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Detroit, Michigan, United States
I'm a punk rock guru from Detroit. Part skinhead, part crusty, part metalhead, part hardcore kid, part party kid, 100% punk rocker.
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Friday, March 4, 2011

Show review, Jamestowne Hall, February 12th

Show review, February 12th, 2011 at Olde Jamestowne Hall extravaganza


As I drunkenly walked out of CCS with the help of two individuals whose names I could not possibly recall, local friends Dave, Kyle and Amanda rode in a car with me, driving my Bacardi-influenced ass back home, since I was suffering from a set of Leftover Crack-esque conundrums (you can’t go home and you can’t stay here, and rock the 40 oz.). Nevertheless, I was dropped off at home, half-drunk and carless. Just sober enough to be aware of this conundrum, I stumbled/ walked to downtown Ferndale from my home, eventually taking a brief residence in the local Dunkin Donuts to wait for the bus (it doesn’t run 24/7), as I had no swift way to retrieve my car. Luckily, a nice fellow who also took up residence let me know when the bus was set to run again, although I somehow woke at just the right time. I took the bus straight down, got my vehicle back, and rode the freeway out to Chesterfield, where I had to be later that day to take a band on a three-day tour. I arrived an hour later, parking in an eastern Macomb county suburban subdivision and sleeping in my car for a couple of hours before waking for the rest of the day to take local punk band the Plastic Boyz on two out-of-state tour dates and one local date. What a way to start an event like that.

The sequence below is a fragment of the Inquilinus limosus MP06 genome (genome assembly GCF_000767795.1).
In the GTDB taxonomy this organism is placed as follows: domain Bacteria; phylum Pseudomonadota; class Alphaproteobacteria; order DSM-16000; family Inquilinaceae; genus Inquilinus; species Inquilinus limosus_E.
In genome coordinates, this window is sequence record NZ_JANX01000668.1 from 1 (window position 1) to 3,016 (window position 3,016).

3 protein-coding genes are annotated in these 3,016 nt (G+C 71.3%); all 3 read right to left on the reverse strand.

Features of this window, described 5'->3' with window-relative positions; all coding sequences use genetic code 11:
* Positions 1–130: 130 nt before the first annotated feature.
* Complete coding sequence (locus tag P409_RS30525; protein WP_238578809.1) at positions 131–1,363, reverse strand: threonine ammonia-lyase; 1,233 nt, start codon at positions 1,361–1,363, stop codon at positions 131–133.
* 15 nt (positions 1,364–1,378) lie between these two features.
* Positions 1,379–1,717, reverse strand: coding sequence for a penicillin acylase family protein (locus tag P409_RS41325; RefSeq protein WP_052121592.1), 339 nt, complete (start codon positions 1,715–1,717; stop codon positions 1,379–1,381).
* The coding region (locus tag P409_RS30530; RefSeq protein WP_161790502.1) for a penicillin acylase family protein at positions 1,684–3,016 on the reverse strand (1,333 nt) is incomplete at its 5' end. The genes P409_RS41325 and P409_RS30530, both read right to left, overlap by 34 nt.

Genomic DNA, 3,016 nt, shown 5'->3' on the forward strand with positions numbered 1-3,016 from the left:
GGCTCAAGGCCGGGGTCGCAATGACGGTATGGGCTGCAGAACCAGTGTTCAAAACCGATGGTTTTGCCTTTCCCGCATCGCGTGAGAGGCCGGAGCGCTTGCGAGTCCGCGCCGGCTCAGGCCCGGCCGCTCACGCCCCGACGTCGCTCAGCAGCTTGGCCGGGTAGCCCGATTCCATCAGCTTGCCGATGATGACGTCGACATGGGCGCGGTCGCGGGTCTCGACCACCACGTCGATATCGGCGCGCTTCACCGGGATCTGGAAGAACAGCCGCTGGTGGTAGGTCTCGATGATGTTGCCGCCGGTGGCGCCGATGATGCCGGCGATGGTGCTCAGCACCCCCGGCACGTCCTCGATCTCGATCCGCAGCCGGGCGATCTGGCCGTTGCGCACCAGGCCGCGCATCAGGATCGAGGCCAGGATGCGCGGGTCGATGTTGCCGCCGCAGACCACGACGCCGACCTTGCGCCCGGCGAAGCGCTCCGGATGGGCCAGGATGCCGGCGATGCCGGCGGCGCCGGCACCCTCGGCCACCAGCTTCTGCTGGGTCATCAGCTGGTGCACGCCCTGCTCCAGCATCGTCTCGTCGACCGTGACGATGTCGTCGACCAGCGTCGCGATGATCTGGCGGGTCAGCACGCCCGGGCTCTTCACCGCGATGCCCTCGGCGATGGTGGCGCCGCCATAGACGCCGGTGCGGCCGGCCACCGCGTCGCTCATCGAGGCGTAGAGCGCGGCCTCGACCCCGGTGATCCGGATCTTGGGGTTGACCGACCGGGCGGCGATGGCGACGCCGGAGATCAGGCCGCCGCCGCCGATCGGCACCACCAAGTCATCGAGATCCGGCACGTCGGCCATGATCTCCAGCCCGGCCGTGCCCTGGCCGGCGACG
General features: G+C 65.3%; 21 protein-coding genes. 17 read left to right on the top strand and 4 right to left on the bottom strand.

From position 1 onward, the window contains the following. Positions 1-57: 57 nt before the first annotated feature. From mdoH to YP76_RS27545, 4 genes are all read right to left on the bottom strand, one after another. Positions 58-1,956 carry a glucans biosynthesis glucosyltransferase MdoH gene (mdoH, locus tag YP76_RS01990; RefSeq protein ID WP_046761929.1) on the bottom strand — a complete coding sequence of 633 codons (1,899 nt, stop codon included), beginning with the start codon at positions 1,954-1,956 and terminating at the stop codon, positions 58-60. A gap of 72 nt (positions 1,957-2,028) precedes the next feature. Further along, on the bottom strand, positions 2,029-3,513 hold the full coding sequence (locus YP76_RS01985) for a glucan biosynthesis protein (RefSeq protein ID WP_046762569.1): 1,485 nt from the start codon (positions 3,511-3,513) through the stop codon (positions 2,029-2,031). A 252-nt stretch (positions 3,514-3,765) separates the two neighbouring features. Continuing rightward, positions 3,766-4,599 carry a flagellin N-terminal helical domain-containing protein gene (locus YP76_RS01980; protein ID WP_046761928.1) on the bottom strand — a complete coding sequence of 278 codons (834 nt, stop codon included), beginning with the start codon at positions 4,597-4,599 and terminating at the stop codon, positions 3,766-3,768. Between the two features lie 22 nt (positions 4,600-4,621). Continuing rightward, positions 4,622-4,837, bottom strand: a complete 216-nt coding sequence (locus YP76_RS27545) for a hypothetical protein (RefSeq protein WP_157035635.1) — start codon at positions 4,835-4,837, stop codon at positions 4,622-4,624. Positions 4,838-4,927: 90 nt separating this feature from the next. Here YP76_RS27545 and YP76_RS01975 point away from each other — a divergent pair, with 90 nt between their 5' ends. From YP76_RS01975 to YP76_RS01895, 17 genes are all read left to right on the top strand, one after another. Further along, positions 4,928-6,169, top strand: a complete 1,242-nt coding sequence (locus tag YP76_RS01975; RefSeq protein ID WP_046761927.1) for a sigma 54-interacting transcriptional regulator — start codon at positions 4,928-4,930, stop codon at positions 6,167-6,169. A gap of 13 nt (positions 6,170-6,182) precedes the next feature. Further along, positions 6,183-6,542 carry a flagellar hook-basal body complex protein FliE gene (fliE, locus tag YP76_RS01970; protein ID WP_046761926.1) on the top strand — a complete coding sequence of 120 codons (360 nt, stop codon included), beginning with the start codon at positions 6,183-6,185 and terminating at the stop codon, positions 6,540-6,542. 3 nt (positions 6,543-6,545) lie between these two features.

I really hope you find the previous story interesting, because it trumps the show I went to at Olde Jamestowne Hall on February 12th. Usually, Ripped Heart is pretty good about throwing cool shows, but sometimes (at least this time), it was a botched effort. The show ran fine but the bands…I was, for the first time in my life, hoping to run into that little banjo-playing fucker; at least he was captivating and had a story to tell. These bands… aside from the two Detroit regulars and one Grand Rapids group, couldn’t compound a worthy message with Steven Spielberg, Geddy Lee, and J.D. Salinger at their disposal. Once in a while, music is not even a case of personal taste; I don’t really like the 13th Floor Elevators, the Beatles, or polka music, but I understand that these all are a personal preference. Some music is just without any instrumentation or underlying message worthy of a listener’s ear. It seems that they all seemed to just jump on the same show.

The Loving Dead and Lobster Ect were missed by me because Saginaw is 90 miles from Detroit, and I see no reason to skip a whole class for the bands I’ve heard nothing of (I took a half a class to myself, and I drove 90 miles to make a show that started at 4 pm).

Next, as I was walked in, Desiring Dead Flesh started their set. I like their style, but for some reason, the music comes off as grindcore/ powerviolence rather than hardcore punk. That might have to do with the eight-year old drummer and the limited drumming dynamics inherent in his age and corresponding size. In essence, a Mid-Michigan xBRANIAx that doesn’t quite equal their fastcore competitors in-state.